adjective pre·ce·dent [pri-seed-nt, pres-i-duhnt] /prɪˈsid nt, ˈprɛs ɪ dənt/
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Origin of precedent
OTHER WORDS FROM precedentprec·e·dent·less, adjectivenon·prec·e·dent, nounnon·pre·ced·ent, adjectivequa·si-pre·ced·ent, adjective
Words nearby precedent
What does precedent mean?
A precedent is an act or decision that serves as a guide for future situations with similar circumstances.
For example, the first U.S. president, George Washington, set a precedent when he limited himself to only two terms as president, and presidents ever since (with the exception of Franklin Delano Roosevelt) have followed that precedent—meaning they have done the same thing.
Precedent is especially used in a legal context, in which it refers to a past court decision or judicial ruling that can be used as a guideline for decisions in similar cases. In this context, precedent often refers collectively to all previous decisions relevant to the case. This sense of the word is used without the articles a or the, as in This ruling was based on precedent.
Typically, lower courts (such as a state trial court or a U.S. district court) will look at decisions made by higher courts (such as a state supreme court or a U.S. court of appeals) to use as judicial precedent. Basing judicial decisions on precedent is intended to make them more objective or impartial due to not being based on a single personal opinion. Still, decisions are not required to be made based on precedent. Judges may break precedent or go against precedent in certain cases. These phrases can also be used outside of a legal context.
In general, when something has never been done or has never happened before, it can be described as without precedent. The word unprecedented means the same thing.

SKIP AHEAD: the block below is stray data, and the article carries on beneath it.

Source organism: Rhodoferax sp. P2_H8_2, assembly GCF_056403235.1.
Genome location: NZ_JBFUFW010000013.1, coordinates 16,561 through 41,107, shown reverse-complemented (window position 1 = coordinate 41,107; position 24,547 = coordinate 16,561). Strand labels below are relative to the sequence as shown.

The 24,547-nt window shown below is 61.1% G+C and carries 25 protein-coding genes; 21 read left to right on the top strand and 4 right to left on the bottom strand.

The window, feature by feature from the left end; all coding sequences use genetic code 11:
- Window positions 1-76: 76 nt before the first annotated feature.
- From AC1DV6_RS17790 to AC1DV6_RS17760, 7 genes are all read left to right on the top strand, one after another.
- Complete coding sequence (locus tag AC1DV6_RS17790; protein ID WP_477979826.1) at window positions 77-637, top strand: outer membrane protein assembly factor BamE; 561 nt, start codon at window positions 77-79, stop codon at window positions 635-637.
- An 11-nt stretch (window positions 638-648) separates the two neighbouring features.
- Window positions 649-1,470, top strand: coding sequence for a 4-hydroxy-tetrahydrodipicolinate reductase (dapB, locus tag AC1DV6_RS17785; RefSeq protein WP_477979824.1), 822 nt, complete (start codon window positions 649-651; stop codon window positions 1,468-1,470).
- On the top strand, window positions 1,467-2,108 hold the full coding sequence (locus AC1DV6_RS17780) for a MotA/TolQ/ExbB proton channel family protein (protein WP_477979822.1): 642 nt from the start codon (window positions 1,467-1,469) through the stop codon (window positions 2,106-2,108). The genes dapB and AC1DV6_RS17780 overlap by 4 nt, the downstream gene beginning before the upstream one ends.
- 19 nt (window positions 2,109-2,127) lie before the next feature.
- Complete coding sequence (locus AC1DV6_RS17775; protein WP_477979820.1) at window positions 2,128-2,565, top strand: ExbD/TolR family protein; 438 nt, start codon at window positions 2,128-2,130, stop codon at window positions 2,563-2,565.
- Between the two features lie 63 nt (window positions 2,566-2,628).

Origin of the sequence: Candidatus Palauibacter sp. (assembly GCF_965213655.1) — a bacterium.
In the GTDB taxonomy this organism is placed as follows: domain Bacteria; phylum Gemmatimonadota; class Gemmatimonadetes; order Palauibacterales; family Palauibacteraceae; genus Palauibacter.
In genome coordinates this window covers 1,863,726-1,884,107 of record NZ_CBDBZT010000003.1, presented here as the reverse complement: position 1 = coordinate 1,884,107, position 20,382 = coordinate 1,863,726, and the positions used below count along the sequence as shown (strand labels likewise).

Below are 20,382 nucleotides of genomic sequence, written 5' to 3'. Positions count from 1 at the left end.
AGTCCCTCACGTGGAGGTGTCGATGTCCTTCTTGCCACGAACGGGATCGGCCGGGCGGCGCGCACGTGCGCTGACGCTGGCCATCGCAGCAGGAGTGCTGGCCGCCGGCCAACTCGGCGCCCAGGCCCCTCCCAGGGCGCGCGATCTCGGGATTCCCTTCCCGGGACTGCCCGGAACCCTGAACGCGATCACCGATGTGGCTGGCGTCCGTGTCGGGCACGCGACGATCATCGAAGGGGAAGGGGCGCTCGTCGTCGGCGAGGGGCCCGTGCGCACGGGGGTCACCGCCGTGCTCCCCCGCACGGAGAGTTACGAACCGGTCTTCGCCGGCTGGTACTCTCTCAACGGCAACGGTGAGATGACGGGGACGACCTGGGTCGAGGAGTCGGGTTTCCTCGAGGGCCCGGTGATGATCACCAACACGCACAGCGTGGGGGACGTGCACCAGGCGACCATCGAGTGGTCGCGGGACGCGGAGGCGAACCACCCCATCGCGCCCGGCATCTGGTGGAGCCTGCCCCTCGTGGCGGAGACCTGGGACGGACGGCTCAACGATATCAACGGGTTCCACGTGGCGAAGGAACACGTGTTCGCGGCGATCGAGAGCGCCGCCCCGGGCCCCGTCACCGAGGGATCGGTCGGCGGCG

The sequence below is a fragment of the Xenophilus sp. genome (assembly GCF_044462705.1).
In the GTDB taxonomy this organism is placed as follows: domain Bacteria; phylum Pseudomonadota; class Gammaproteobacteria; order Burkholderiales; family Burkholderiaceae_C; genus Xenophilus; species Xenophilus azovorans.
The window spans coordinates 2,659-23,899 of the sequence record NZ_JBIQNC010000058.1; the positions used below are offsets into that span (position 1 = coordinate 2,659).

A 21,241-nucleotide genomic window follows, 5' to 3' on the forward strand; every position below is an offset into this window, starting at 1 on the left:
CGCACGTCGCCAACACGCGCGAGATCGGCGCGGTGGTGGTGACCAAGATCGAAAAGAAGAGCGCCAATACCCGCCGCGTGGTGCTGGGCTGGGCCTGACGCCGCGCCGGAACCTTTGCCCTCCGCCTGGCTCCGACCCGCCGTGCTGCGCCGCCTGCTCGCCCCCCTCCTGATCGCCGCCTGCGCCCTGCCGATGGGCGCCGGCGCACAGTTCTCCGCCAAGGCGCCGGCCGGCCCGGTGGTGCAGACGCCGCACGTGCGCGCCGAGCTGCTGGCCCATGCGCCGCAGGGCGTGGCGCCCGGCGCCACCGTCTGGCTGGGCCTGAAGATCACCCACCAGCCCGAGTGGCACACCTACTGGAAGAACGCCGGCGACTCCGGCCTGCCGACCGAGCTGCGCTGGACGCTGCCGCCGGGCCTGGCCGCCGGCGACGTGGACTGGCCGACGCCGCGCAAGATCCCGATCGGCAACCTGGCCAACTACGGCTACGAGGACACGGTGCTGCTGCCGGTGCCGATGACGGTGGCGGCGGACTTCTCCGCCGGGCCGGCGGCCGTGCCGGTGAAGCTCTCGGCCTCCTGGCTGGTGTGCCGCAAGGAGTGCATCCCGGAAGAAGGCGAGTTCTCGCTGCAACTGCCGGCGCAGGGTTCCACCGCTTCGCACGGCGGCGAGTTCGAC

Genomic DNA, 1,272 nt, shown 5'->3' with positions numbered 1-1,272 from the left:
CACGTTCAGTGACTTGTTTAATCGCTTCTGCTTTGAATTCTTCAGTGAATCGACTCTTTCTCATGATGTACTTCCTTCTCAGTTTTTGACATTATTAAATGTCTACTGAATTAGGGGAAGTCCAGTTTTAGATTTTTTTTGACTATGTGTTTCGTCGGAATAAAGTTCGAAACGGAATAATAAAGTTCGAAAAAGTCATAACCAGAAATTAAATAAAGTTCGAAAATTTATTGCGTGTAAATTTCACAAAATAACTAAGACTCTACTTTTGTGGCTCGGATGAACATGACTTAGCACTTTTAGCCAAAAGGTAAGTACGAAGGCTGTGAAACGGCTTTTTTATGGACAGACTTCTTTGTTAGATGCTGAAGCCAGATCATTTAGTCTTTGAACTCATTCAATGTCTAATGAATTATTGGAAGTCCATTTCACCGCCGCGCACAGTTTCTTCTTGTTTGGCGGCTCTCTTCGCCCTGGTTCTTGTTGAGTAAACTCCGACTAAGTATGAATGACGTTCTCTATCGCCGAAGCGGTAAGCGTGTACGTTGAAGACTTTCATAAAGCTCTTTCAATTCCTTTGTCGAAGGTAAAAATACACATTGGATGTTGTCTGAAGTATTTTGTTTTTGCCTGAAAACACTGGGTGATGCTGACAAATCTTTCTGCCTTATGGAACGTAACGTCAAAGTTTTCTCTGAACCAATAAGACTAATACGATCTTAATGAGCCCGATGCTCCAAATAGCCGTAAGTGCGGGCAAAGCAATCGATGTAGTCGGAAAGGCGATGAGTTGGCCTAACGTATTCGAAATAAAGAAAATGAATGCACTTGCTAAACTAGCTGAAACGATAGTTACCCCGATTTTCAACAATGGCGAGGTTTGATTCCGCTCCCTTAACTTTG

Much less commonly, precedent can be used as an adjective that means the same thing as preceding (which is much more commonly used).
Example: If we make this a holiday, we’ll set a precedent that our employees will expect us to follow every year.
Where does precedent come from?
The first records of the word precedent come from the 1300s. It ultimately comes from the Latin praecēdere, meaning “to go in front of” or “to go ahead of.” The noun sense of precedent is based on its earlier adjective use.
The word precedent starts with the word precede, meaning “to go before,” and precedents always involve things that have come before.
In law, precedent is usually created when several previous cases have resulted in the same decision—though a single decision can set a precedent.
The plural form precedents should not be confused with the noun precedence, which means the right to go before others.
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What are some other forms related to precedent?
- precedentless (adjective)
- nonprecedent (noun, adjective)
- quasiprecedent (adjective)
What are some synonyms for precedent?
What are some words that share a root or word element with precedent?
What are some words that often get used in discussing precedent?
How is precedent used in real life?
Precedent is especially used in the context of court rulings. But it’s also commonly used in a general way.
Alabama passed a virtually identical law that the courts blocked and now is on appeal to the U.S. Supreme Court. An appeals court affirmed a lower court's decision to block the Alabama law — based on precedent — but practically begged the Supreme Court to review it. https://t.co/kB4NlY2m3s
— Brendan Kirby (@BrendanKKirby) April 26, 2019
The crown is asking for 12-15 months jail time for Michael Theriault in the assault of Dafonte Miller. Defence lawyer Michael Lacy calls that "completely divorced from legal precedent"